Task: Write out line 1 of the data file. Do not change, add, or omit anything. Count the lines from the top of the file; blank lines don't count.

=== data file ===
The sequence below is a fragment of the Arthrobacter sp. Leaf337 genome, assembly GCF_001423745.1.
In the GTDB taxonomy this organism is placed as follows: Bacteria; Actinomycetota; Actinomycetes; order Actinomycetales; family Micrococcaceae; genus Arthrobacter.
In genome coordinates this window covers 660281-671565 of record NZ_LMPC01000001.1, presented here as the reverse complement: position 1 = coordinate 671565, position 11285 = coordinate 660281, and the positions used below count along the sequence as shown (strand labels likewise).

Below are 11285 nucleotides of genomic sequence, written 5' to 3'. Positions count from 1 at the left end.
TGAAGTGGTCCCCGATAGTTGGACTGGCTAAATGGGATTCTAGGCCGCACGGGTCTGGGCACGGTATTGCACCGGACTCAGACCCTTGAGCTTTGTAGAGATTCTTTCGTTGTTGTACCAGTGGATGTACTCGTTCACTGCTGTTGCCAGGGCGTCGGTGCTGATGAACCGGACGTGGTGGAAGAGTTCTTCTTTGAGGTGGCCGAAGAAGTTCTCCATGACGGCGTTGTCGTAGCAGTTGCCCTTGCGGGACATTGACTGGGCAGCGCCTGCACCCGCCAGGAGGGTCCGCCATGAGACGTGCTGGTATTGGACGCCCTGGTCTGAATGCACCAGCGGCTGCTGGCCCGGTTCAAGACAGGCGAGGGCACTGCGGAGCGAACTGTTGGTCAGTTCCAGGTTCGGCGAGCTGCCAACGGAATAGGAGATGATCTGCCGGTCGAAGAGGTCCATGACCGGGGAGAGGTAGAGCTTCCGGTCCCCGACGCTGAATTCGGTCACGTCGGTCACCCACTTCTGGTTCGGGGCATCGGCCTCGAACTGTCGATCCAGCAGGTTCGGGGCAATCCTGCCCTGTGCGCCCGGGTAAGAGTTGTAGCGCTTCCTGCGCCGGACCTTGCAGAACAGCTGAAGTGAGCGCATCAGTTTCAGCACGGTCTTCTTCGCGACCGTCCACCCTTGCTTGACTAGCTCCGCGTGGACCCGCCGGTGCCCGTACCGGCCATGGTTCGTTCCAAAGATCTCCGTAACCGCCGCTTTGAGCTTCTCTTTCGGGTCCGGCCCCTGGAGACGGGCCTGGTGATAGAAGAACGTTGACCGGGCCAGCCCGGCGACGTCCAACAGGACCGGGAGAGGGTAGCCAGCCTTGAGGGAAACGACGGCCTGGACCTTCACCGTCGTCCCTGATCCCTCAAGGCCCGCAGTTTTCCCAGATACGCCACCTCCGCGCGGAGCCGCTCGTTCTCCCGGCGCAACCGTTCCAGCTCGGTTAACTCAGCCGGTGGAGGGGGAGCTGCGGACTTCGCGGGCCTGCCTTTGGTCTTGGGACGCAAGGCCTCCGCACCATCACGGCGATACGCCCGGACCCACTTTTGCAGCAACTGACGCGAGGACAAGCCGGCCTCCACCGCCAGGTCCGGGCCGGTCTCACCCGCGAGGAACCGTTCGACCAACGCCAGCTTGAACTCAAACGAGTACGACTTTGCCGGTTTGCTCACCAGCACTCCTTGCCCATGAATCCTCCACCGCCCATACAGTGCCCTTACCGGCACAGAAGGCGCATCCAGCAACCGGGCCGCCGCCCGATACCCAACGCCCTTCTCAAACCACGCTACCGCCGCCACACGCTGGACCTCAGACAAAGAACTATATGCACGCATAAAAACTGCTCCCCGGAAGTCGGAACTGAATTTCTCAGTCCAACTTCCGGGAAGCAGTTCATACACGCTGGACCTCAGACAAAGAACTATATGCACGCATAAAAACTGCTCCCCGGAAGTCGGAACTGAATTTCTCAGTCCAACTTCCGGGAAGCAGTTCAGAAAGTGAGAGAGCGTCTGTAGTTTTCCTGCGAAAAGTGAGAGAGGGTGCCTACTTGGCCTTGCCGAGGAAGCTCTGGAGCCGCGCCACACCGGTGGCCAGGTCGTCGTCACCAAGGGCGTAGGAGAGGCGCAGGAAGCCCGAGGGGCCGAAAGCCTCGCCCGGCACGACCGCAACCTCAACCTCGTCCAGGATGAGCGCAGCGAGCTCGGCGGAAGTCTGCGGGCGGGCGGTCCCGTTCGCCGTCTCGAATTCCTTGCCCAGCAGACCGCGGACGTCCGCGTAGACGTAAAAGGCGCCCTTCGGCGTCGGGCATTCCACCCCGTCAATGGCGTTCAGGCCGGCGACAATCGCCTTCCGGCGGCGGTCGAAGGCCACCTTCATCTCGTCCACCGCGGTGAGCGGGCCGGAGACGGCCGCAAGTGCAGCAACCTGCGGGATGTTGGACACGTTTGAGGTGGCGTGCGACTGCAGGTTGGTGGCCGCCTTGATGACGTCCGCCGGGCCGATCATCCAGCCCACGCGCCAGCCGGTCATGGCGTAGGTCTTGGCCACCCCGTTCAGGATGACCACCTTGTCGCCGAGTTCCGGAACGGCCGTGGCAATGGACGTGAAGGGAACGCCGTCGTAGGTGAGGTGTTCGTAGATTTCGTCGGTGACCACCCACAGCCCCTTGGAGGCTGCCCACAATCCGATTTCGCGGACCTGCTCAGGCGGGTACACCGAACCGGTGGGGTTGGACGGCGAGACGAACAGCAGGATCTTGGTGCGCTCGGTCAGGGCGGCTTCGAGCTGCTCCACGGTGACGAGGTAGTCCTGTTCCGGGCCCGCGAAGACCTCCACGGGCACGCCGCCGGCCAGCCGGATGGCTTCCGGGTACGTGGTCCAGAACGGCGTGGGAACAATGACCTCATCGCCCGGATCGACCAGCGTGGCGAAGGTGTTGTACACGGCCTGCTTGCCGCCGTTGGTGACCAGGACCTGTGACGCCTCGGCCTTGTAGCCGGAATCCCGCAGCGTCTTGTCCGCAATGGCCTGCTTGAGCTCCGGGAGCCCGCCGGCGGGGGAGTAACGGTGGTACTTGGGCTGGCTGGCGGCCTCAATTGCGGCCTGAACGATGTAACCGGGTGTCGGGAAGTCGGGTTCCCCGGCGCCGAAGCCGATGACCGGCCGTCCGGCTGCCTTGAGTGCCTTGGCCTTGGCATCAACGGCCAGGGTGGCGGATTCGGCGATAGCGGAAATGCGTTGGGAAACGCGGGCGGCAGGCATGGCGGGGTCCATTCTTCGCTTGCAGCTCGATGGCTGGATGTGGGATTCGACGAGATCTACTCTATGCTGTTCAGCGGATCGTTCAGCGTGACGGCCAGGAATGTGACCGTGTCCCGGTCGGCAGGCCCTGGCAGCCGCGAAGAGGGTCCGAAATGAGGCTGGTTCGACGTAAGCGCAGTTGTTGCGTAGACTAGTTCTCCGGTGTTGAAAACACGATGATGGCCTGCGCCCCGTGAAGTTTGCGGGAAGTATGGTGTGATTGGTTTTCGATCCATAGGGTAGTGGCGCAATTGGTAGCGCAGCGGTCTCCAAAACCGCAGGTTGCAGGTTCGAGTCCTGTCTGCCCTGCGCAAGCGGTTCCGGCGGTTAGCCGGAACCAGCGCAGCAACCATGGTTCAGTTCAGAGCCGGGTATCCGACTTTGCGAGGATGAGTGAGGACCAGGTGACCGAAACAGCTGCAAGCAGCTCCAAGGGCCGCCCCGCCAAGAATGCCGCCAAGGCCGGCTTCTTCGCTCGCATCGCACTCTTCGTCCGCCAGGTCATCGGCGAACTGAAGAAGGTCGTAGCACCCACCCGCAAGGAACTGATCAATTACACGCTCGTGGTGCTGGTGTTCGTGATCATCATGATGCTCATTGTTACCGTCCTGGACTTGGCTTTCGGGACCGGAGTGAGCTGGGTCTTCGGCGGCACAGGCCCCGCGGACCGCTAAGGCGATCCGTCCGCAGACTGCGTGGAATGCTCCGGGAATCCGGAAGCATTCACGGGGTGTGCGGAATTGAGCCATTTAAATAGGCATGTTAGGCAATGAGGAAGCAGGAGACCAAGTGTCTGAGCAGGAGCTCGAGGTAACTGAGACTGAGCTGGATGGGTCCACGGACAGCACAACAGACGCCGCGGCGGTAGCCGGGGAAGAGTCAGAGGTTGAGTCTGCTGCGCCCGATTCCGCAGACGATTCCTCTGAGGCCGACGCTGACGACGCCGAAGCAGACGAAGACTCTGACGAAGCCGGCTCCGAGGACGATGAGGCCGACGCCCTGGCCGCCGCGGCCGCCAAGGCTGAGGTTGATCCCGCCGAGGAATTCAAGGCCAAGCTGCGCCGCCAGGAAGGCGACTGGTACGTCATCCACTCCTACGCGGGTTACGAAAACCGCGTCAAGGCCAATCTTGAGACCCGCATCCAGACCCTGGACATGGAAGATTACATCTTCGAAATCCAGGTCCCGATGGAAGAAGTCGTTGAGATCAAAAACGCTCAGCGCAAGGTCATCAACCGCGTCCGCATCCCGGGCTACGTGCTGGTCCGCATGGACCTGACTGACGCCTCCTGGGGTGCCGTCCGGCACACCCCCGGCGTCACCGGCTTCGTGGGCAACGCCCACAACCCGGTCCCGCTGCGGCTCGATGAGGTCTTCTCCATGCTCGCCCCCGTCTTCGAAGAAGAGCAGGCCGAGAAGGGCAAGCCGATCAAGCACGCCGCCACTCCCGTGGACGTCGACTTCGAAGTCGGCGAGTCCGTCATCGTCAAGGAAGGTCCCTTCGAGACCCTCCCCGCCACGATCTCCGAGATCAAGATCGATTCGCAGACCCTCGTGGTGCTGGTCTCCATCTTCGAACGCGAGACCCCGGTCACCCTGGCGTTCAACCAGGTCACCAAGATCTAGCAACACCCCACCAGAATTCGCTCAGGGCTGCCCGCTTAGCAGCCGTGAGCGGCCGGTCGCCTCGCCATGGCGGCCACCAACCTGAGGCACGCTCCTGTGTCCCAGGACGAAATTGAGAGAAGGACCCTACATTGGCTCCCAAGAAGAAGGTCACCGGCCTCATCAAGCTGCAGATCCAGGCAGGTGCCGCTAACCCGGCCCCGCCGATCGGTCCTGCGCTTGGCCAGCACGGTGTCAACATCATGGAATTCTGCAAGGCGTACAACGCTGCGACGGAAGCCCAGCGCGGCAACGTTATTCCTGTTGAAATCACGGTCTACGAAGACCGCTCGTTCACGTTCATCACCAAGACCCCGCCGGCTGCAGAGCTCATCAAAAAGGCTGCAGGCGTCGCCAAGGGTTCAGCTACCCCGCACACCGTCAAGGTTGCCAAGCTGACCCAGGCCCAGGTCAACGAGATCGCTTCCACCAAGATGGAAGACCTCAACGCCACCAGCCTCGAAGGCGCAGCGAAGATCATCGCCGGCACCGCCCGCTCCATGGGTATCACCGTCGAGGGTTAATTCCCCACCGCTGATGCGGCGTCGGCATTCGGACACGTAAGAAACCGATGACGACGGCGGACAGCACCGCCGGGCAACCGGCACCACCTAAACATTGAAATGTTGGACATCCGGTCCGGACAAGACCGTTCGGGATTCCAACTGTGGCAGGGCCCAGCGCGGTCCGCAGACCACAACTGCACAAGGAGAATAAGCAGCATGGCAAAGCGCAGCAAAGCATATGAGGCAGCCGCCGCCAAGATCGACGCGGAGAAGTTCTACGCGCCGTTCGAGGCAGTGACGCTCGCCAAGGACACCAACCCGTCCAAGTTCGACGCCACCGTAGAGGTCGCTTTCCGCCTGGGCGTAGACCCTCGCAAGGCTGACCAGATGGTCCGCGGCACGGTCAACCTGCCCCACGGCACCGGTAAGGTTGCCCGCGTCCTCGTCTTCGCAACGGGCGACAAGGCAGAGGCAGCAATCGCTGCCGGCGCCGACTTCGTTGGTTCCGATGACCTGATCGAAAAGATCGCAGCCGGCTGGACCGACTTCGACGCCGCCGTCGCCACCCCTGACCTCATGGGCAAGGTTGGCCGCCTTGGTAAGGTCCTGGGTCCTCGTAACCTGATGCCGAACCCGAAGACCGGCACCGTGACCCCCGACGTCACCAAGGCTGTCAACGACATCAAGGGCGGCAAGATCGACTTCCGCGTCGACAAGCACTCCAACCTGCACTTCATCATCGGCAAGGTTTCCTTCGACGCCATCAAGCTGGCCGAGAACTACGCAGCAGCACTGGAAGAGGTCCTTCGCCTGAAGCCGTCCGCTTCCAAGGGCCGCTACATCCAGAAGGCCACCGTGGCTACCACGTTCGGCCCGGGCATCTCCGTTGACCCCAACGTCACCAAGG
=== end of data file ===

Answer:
The sequence below is a fragment of the Arthrobacter sp. Leaf337 genome, assembly GCF_001423745.1.